Alternative Access to Tertiary Science Study in South Africa: Dealing with ‘Disadvantage’, Student Diversity, and Discrepancies in Graduate Success

Chapter

Abstract

The legacy of the inequities of South Africa’s apartheid past and the shortcomings of the post-apartheid schooling systems have resulted in a particular underrepresentation of Black African graduates in the fields of science, technology, engineering and mathematics. Extended curriculum programs have been an important mechanism for redress and massification in South African higher education, offering students from disadvantaged educational backgrounds an alternative route to tertiary study. Although equity of access has improved considerably, severe challenges to realizing equity of output remain. Amid increasing student diversity within higher education, a national call has been made to interrogate the performance of extended curriculum programs at a local level in search of clues as to how the country’s educational goals of effective transformation, inclusion and improved science graduate output can be achieved. One such program is reviewed to give context to an examination of alternative access student performance in a mainstream module. The evident success of foundation students in particular relative to the majority of direct entrants suggests that students who exceeded the stipulated mainstream admission criteria by a narrow margin and who experienced further challenges related to their proficiency in the medium of instruction (English) were disadvantaged by not having completed an access year. These findings are considered in light of the growing sentiment in South Africa that the full value of curriculum extension will only be realized when it is taken to scale, becomes an integral element of mainstream provision, and is thus available to the full range of students who will benefit from it.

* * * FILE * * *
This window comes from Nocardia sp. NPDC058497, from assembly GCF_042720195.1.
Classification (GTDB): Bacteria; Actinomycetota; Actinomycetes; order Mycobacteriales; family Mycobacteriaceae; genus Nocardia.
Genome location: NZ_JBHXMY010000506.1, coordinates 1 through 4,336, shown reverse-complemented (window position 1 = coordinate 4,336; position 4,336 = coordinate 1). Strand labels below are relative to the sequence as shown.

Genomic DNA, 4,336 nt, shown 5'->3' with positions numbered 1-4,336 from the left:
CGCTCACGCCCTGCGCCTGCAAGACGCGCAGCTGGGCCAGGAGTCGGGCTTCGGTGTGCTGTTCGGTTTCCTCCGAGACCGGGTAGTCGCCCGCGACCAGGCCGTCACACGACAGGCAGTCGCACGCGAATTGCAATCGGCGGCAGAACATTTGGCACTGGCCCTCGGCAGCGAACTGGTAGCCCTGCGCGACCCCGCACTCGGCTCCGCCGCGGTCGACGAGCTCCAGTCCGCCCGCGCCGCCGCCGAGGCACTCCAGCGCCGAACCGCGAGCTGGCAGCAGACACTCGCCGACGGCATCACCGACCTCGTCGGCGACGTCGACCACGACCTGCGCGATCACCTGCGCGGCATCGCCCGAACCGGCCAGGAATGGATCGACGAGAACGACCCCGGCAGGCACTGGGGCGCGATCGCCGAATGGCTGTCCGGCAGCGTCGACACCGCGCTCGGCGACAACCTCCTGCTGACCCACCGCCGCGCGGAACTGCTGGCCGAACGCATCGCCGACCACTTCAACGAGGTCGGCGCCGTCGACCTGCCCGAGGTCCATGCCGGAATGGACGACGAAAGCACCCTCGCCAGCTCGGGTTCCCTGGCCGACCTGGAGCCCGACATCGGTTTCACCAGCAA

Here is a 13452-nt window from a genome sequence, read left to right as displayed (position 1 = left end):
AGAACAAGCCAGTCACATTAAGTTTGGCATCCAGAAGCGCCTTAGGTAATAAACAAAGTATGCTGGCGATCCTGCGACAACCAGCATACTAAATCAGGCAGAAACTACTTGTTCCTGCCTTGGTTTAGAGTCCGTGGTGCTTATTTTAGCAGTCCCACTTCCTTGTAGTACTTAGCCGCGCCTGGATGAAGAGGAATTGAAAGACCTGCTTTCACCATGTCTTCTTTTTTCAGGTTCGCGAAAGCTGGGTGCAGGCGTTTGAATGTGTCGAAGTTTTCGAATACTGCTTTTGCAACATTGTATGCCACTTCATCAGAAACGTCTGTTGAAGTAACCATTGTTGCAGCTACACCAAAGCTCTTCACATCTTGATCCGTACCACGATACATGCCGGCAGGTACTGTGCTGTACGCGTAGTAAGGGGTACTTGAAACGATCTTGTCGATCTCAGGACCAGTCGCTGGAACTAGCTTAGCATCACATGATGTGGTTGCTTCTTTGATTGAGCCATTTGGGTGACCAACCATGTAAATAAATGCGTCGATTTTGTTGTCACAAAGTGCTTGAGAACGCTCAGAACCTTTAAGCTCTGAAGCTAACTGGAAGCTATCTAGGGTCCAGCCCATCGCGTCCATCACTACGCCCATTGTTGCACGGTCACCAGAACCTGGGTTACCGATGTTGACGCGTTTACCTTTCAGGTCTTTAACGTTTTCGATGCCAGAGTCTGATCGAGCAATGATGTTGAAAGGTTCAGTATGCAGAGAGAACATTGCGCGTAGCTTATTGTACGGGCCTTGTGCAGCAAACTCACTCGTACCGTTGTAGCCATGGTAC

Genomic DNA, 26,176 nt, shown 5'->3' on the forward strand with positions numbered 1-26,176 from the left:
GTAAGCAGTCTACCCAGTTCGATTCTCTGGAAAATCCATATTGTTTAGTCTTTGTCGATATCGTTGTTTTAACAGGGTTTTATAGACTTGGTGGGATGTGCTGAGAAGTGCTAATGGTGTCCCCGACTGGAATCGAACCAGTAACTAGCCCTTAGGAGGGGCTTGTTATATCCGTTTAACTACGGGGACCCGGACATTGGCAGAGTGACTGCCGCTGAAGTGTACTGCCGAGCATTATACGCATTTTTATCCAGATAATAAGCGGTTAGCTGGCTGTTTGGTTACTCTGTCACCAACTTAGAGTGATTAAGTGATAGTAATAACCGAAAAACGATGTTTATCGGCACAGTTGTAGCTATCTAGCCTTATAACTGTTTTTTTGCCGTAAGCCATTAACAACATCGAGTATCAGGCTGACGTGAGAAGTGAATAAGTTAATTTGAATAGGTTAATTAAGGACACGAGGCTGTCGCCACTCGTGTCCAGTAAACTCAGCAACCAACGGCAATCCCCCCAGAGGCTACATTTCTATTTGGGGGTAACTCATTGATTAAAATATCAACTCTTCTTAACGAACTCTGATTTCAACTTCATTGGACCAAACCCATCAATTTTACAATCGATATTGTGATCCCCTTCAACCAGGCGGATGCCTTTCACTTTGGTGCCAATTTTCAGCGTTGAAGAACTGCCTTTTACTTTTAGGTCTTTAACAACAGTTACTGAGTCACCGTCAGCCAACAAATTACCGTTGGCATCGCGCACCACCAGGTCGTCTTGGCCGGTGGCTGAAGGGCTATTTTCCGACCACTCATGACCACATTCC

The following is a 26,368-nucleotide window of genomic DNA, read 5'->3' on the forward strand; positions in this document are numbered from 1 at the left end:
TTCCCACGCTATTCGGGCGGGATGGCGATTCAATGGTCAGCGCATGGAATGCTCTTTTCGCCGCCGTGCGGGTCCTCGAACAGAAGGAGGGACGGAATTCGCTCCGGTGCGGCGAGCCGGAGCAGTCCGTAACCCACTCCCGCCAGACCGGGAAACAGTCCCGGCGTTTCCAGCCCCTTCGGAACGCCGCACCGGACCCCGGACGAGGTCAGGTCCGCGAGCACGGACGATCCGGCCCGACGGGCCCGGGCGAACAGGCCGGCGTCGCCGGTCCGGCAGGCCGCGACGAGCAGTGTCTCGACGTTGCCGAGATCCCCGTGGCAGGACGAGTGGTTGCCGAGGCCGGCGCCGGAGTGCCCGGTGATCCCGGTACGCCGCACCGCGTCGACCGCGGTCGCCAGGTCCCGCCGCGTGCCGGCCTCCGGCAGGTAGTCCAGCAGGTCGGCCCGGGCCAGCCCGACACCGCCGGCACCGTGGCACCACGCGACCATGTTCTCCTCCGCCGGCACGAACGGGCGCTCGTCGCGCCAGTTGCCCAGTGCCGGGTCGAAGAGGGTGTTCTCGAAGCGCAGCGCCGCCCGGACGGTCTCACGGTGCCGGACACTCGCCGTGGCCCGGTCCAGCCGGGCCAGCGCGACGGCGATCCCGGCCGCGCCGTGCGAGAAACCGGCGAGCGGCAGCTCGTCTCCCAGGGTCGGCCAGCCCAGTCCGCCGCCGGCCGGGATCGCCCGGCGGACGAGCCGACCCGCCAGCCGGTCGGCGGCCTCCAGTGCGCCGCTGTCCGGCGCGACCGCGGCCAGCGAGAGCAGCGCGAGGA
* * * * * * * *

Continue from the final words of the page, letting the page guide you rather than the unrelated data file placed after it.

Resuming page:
Keywords

South Africa ‘Disadvantage’ Tertiary science Alternative access Extended programs 

Notes

Acknowledgment

The first author would like to gratefully acknowledge the National Research Foundation for financial support.

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Copyright information

© Springer International Publishing AG, part of Springer Nature 2018

Authors and Affiliations

  1. 1.School of Life SciencesUniversity of KwaZulu-NatalPietermaritzburgSouth Africa
  2. 2.School of EducationUniversity of KwaZulu-NatalPietermaritzburgSouth Africa

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